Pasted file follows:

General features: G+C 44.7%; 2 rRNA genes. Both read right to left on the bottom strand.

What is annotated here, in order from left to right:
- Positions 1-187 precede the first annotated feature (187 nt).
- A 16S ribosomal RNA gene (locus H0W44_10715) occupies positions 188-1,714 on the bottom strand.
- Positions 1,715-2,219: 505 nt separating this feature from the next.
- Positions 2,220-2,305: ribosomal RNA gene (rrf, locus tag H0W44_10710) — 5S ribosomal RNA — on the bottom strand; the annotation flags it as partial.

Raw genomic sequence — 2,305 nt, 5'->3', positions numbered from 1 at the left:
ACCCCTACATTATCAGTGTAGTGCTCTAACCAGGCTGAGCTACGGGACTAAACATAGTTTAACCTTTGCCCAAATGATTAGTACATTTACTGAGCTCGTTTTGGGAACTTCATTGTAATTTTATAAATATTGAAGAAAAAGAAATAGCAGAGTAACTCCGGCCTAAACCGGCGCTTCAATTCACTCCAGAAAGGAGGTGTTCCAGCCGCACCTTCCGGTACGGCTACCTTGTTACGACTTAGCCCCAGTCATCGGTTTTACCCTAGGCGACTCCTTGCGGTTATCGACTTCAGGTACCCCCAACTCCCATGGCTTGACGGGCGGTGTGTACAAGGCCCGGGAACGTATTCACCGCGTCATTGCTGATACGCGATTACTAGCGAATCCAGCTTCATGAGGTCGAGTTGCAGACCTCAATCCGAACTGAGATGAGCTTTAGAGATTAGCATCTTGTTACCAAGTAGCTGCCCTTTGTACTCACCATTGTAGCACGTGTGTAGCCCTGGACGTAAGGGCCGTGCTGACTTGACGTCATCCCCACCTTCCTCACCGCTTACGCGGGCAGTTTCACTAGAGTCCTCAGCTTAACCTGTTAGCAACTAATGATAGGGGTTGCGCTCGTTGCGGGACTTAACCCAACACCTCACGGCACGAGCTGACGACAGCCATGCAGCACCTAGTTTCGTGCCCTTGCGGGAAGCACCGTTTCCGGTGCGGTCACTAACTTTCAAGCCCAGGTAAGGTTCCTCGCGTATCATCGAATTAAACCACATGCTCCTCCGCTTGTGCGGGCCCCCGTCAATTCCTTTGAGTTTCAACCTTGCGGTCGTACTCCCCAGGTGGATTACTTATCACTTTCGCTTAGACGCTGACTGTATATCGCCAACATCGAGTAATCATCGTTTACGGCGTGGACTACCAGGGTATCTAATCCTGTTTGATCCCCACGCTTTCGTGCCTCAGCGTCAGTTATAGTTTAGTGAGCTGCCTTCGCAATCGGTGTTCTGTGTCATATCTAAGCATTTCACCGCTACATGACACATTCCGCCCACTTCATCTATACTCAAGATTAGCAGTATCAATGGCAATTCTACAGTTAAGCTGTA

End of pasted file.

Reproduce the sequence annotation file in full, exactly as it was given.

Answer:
General features: G+C 44.7%; 2 rRNA genes. Both read right to left on the bottom strand.

What is annotated here, in order from left to right:
- Positions 1-187 precede the first annotated feature (187 nt).
- A 16S ribosomal RNA gene (locus H0W44_10715) occupies positions 188-1,714 on the bottom strand.
- Positions 1,715-2,219: 505 nt separating this feature from the next.
- Positions 2,220-2,305: ribosomal RNA gene (rrf, locus tag H0W44_10710) — 5S ribosomal RNA — on the bottom strand; the annotation flags it as partial.

Raw genomic sequence — 2,305 nt, 5'->3', positions numbered from 1 at the left:
ACCCCTACATTATCAGTGTAGTGCTCTAACCAGGCTGAGCTACGGGACTAAACATAGTTTAACCTTTGCCCAAATGATTAGTACATTTACTGAGCTCGTTTTGGGAACTTCATTGTAATTTTATAAATATTGAAGAAAAAGAAATAGCAGAGTAACTCCGGCCTAAACCGGCGCTTCAATTCACTCCAGAAAGGAGGTGTTCCAGCCGCACCTTCCGGTACGGCTACCTTGTTACGACTTAGCCCCAGTCATCGGTTTTACCCTAGGCGACTCCTTGCGGTTATCGACTTCAGGTACCCCCAACTCCCATGGCTTGACGGGCGGTGTGTACAAGGCCCGGGAACGTATTCACCGCGTCATTGCTGATACGCGATTACTAGCGAATCCAGCTTCATGAGGTCGAGTTGCAGACCTCAATCCGAACTGAGATGAGCTTTAGAGATTAGCATCTTGTTACCAAGTAGCTGCCCTTTGTACTCACCATTGTAGCACGTGTGTAGCCCTGGACGTAAGGGCCGTGCTGACTTGACGTCATCCCCACCTTCCTCACCGCTTACGCGGGCAGTTTCACTAGAGTCCTCAGCTTAACCTGTTAGCAACTAATGATAGGGGTTGCGCTCGTTGCGGGACTTAACCCAACACCTCACGGCACGAGCTGACGACAGCCATGCAGCACCTAGTTTCGTGCCCTTGCGGGAAGCACCGTTTCCGGTGCGGTCACTAACTTTCAAGCCCAGGTAAGGTTCCTCGCGTATCATCGAATTAAACCACATGCTCCTCCGCTTGTGCGGGCCCCCGTCAATTCCTTTGAGTTTCAACCTTGCGGTCGTACTCCCCAGGTGGATTACTTATCACTTTCGCTTAGACGCTGACTGTATATCGCCAACATCGAGTAATCATCGTTTACGGCGTGGACTACCAGGGTATCTAATCCTGTTTGATCCCCACGCTTTCGTGCCTCAGCGTCAGTTATAGTTTAGTGAGCTGCCTTCGCAATCGGTGTTCTGTGTCATATCTAAGCATTTCACCGCTACATGACACATTCCGCCCACTTCATCTATACTCAAGATTAGCAGTATCAATGGCAATTCTACAGTTAAGCTGTA